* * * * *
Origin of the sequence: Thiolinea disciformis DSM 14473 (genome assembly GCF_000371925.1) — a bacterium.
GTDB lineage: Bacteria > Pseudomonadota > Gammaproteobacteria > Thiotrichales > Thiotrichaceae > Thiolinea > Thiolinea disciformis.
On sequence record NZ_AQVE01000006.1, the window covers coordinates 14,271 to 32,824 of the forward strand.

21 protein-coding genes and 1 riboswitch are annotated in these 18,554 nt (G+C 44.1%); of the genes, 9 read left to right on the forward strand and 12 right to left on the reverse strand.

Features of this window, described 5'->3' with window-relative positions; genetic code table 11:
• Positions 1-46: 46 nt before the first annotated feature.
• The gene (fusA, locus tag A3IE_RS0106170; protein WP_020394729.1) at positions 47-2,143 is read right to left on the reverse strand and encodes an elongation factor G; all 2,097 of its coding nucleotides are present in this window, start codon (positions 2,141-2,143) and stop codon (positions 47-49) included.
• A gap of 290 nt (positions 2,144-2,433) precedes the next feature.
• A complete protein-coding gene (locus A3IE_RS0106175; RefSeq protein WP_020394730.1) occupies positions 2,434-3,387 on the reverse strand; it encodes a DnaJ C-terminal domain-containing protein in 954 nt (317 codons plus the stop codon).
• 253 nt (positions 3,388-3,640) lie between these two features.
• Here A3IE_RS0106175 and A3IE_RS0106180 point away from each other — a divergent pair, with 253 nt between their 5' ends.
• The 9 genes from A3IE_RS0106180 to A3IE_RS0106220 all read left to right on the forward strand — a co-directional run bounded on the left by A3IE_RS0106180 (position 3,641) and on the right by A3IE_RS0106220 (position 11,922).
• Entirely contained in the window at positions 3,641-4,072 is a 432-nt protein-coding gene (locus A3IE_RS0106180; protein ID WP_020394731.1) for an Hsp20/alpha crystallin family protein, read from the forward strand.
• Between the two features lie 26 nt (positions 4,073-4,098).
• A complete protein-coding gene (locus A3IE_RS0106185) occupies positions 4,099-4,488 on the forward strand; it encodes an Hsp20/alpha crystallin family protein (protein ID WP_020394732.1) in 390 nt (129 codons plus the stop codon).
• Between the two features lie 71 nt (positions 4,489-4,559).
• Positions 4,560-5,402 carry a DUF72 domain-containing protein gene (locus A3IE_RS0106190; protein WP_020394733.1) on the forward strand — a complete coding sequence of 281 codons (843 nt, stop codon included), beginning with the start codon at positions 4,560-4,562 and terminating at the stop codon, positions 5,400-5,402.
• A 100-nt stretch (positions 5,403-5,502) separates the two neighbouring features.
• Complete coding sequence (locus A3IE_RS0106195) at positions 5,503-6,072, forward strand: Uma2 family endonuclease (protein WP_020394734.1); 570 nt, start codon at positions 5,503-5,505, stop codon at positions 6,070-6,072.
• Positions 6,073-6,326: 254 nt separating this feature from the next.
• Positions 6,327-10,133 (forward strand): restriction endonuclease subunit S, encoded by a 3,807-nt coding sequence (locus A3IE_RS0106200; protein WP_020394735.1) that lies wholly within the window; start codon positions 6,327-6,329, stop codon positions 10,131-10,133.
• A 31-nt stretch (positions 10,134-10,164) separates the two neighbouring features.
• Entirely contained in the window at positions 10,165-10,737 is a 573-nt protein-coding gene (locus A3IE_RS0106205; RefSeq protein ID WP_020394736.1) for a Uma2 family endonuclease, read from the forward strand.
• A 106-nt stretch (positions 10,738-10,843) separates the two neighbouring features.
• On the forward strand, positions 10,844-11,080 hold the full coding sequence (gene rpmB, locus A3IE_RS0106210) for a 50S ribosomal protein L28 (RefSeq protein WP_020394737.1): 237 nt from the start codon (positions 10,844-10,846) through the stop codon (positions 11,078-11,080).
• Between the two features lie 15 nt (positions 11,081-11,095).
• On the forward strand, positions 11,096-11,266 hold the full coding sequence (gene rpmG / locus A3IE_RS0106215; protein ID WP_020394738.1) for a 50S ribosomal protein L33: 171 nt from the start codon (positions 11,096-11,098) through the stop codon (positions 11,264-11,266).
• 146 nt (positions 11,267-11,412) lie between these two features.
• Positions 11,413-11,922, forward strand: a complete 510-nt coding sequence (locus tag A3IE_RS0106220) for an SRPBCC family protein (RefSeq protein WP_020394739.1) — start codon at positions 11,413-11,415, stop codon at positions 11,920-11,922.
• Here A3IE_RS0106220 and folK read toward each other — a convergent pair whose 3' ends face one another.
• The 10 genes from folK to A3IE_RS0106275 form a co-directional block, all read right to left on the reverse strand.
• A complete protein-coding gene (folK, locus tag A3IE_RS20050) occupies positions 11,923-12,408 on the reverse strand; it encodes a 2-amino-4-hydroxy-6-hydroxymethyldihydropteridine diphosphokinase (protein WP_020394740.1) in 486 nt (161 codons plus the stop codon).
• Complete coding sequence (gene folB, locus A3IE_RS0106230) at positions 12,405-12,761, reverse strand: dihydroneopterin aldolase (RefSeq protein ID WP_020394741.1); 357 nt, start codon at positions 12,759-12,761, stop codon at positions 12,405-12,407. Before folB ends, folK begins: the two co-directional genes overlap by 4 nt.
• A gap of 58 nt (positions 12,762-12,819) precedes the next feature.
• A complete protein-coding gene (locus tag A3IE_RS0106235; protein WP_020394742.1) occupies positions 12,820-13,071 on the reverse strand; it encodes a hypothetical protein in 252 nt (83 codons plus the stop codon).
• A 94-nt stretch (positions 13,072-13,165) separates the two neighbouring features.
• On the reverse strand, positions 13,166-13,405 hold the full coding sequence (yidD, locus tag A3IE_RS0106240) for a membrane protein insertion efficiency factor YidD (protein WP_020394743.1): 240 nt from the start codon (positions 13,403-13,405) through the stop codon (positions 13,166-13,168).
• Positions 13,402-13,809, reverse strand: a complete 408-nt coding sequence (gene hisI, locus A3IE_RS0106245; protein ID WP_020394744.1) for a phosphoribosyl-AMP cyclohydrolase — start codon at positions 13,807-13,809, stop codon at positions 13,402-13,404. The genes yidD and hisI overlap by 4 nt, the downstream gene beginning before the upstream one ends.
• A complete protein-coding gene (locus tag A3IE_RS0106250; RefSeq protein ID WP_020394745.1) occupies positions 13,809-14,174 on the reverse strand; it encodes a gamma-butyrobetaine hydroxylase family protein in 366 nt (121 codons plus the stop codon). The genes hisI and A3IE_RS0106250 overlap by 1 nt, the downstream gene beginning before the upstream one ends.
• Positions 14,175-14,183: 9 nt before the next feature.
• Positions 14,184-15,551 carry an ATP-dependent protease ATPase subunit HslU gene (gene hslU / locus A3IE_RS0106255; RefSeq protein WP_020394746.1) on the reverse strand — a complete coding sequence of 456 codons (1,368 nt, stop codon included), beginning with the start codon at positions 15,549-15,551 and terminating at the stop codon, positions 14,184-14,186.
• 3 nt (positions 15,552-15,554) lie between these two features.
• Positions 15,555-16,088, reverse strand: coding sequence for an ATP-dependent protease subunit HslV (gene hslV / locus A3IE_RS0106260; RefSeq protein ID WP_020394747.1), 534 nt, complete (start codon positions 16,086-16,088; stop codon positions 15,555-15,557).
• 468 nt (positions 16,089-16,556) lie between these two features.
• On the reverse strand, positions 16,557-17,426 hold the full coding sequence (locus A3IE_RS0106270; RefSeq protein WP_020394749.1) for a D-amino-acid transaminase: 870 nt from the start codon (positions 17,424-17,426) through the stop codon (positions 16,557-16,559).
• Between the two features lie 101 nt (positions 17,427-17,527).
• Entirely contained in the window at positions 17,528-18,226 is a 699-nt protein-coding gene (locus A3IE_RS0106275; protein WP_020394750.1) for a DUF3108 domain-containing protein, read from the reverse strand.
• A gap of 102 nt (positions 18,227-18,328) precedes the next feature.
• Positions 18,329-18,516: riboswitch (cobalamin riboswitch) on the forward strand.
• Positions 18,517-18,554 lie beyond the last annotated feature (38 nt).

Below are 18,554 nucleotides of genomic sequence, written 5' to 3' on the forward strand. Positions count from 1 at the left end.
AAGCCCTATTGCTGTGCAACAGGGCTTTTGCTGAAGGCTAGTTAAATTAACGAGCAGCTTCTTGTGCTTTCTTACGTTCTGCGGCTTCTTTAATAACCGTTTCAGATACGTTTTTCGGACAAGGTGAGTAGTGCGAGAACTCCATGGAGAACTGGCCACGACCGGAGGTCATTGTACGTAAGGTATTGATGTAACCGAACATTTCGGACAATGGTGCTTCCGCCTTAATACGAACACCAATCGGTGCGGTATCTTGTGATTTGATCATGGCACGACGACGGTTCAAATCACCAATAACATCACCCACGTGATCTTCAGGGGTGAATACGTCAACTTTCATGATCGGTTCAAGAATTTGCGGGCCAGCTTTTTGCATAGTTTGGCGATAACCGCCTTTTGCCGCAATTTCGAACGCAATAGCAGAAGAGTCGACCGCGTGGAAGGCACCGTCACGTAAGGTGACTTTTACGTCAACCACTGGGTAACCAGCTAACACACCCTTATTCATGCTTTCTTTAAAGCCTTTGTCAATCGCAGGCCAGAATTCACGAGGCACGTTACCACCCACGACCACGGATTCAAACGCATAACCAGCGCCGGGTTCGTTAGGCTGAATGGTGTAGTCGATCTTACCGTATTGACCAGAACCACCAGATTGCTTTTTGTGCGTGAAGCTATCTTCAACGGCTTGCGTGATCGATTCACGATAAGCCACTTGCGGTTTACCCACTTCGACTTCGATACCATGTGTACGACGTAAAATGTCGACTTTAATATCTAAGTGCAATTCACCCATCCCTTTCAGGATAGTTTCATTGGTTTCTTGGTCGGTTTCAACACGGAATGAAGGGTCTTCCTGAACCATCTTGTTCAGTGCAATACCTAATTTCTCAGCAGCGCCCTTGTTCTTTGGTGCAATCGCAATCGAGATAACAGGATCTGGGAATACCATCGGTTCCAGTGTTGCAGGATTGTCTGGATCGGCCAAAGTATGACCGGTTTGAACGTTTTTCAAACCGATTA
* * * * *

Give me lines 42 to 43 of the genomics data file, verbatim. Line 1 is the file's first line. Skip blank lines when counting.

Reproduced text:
• 3 nt (positions 15,552-15,554) lie between these two features.
• Positions 15,555-16,088, reverse strand: coding sequence for an ATP-dependent protease subunit HslV (gene hslV / locus A3IE_RS0106260; RefSeq protein ID WP_020394747.1), 534 nt, complete (start codon positions 16,086-16,088; stop codon positions 15,555-15,557).